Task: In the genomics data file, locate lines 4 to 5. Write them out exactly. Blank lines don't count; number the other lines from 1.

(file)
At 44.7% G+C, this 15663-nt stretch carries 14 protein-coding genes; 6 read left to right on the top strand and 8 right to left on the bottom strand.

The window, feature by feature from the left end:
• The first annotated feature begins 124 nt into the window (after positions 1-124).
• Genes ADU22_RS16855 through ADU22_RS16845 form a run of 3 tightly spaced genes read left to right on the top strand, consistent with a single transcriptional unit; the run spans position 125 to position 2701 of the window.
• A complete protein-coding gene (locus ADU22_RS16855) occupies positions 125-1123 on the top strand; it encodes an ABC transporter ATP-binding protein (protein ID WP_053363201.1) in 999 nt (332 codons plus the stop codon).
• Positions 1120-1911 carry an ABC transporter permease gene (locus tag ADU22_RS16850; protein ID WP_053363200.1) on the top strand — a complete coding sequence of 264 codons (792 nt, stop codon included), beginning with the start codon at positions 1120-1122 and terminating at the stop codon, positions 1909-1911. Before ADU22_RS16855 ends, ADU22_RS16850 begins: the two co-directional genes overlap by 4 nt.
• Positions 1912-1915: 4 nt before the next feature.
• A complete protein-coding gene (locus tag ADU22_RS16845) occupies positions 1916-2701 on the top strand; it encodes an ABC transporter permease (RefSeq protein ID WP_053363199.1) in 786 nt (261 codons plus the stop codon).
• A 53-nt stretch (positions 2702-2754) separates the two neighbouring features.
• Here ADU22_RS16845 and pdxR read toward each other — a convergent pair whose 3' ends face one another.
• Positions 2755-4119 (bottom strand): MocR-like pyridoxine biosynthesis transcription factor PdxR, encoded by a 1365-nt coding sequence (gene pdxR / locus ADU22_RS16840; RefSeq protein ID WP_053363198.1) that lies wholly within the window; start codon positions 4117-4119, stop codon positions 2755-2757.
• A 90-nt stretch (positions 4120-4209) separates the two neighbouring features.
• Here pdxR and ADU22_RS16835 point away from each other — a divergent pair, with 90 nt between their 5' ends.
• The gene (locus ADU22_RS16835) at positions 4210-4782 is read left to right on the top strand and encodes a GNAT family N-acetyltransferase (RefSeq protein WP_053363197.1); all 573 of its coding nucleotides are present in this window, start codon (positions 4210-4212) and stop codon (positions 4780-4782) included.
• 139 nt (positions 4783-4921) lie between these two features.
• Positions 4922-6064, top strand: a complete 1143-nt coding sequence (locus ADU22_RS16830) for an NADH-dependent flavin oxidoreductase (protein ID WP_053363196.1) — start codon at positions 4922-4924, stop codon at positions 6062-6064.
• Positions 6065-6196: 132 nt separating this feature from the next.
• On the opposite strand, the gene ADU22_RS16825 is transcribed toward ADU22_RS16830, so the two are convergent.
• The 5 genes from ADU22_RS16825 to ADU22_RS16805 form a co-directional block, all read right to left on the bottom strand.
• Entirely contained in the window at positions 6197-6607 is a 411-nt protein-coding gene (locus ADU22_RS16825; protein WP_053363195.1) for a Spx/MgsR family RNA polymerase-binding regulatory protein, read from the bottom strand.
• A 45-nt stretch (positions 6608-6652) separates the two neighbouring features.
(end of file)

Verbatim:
• Genes ADU22_RS16855 through ADU22_RS16845 form a run of 3 tightly spaced genes read left to right on the top strand, consistent with a single transcriptional unit; the run spans position 125 to position 2701 of the window.
• A complete protein-coding gene (locus ADU22_RS16855) occupies positions 125-1123 on the top strand; it encodes an ABC transporter ATP-binding protein (protein ID WP_053363201.1) in 999 nt (332 codons plus the stop codon).